Does Channel 4 have a right to exist?
Does it? A god given right? I’m not sure it does. Channel 4 needs to accept facts, embrace the future, and realise with few options left its future lies with Five.
Looking at Channel 4 what’s clear is that you can watch a lot of what it broadcasts on any channel. Think about it: ‘Big Brother’, ‘How to look good naked’, ‘Property Ladder’, ‘Location, Location, Location’, ‘A place in the sun’, ‘Half ton son’, ‘Grand Designs’, ‘Celebrity Wife Swap’, ‘ Come dine with me’ and the various food shows headed by prize plonker Hugh Fearnley-Whittingstall. Oh not to mention the free advertising segments for Sainsbury Oliver. Sorry, maybe it’s Jamie Sainsbury I get confused. A lot of this as Sir Jeremy Isaacs, Channel 4′s chief executive from 1980 to 1987, said at the weekend is “dross”.
Okay, granted I know that many people like these shows and for their type they are well made and, apparently, entertaining, but none of them can even remotely be described as public service. And yet this is the Channel 4 line-up every night of the week (other than the mostly laudable Channel 4 News).
But as Sir Jeremy pointed out, it is because of said dross that the station has left itself open to claims it should be merged with Five. This is not music to C4′s chairman Luke Johnson and chief executive Andy Duncan who don’t like the idea one bit. They should be so lucky. The duo seems to be under the impression that the station has a god given right to exist and that it should be bailed out by the government. I’m not sure that assumption any longer has any validity if it ever did.
Channel 4 does exist, but there is no reason it MUST exist in the future. The station is a state-owned anomaly. The government has no place in owning the station anymore and has not done so for a long time. Blame it on the last Conservative government (that’s my top tip). It sold off everything else (trains, gas, water, electricity – useful stuff), but somehow it hung onto Channel 4 (stuff we don’t need). Was John Major a ‘Brookside’ fan? Who knows.
Okay, so maybe New Labour should have taken its chance five years ago when the station was still worth something rather than the millstone it is now. Sadly it did not.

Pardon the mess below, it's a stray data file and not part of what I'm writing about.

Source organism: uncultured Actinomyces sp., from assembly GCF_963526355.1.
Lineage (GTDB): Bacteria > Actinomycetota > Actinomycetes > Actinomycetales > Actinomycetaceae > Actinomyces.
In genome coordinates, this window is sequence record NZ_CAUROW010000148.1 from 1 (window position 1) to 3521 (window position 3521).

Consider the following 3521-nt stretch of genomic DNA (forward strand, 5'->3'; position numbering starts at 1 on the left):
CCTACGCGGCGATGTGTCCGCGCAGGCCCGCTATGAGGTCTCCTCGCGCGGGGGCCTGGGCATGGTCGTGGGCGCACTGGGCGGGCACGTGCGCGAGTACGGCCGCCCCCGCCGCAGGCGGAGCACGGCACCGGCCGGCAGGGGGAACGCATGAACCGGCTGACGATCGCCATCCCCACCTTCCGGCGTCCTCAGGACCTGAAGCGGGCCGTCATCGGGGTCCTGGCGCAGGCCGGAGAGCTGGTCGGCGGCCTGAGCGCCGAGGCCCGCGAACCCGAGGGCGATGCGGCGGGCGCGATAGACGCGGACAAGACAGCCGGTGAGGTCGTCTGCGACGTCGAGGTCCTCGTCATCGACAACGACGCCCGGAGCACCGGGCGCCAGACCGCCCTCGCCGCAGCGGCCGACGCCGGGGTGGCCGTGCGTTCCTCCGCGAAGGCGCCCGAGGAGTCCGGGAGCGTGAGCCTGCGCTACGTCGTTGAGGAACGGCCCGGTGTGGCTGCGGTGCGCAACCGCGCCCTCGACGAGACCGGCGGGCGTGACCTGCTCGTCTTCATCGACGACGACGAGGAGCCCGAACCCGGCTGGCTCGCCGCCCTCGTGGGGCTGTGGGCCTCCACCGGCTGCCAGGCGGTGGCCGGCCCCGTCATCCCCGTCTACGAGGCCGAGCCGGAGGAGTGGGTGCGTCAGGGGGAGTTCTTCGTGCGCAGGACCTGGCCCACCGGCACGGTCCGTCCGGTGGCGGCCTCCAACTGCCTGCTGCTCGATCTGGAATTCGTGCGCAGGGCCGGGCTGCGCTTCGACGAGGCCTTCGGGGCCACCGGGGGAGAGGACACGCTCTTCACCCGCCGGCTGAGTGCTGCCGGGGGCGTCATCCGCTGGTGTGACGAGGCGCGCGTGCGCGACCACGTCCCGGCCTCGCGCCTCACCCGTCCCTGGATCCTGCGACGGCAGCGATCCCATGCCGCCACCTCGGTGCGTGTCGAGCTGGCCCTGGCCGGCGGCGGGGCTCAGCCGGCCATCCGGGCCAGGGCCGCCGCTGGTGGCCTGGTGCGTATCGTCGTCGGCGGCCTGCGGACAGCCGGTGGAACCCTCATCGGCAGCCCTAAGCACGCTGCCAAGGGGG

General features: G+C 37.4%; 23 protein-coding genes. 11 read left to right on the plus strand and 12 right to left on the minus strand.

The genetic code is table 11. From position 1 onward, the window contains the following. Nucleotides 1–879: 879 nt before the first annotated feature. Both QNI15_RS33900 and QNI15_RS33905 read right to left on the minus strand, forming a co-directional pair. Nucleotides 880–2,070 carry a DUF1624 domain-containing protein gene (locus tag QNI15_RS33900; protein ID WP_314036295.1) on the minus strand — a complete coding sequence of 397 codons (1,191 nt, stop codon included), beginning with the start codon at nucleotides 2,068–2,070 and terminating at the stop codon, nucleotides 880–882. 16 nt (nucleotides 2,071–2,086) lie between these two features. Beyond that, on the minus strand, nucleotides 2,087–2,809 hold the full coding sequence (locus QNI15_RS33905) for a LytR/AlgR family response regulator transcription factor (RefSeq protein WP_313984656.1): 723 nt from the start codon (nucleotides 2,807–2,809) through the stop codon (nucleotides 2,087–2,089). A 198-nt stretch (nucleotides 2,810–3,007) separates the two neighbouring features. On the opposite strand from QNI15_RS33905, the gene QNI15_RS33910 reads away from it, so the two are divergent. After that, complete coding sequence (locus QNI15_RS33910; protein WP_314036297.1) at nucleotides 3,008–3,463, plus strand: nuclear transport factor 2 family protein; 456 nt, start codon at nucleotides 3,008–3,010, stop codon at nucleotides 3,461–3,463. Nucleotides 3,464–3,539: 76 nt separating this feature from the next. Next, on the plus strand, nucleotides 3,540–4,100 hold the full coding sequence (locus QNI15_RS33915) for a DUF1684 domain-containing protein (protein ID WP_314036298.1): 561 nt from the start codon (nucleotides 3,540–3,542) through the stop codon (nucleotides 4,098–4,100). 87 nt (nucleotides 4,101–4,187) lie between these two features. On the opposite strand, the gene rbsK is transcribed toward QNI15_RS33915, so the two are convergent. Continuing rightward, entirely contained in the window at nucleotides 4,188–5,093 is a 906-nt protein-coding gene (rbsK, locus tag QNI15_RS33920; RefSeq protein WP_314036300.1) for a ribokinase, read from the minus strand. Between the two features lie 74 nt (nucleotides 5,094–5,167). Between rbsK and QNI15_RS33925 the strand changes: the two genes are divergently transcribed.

So where does that leave us? Ideally, Johnson and Duncan want more government money or a bit of the BBC. They should get neither – the BBC has built BBC Worldwide into a thriving business. Channel 4 has dug itself into a financial hole that no amount of celebrity pap will get it out of.
It seems to many that the best (if not the only) way out is a merger with Five. A merger with Five makes perfect sense. They are in the same market (unless I’m mistaken reality shows and American imports are their bread and butter?). Channel 4 might consider Five to be the less attractive sister in this duo, but I’m sure they will come to appreciate each other.
Sir Jeremy is right when he says that “shocking has become a remit in itself” for Channel 4.
Seriously, what else was the justification for the broadcaster inviting Israel hating Iranian president Mahmoud Ahmadinejad to give its alternative Christmas message?
Sure there might be some good stuff in there somewhere, but it is lost amongst the dross. I mean come on aren’t we bored already of year after year of ‘Celebrity Big Brother’?
None of this contributes to public-service broadcasting, which is apparently the reason we are trying to ensure its future.
I’m hoping that when Lord Carter, the communications minister, publishes his report on January 26 including proposals on its future he is brave and bold and takes this opportunity to get shot of Channel 4. Maybe the government will hang onto a stake and when the markets pick up it will be able to realise a better return for the tax payer, but it should definitely go.
Unlike Johnson I don’t think many will see a merger with Five as being “a tragedy for Channel 4″. It is more like a match made in heaven.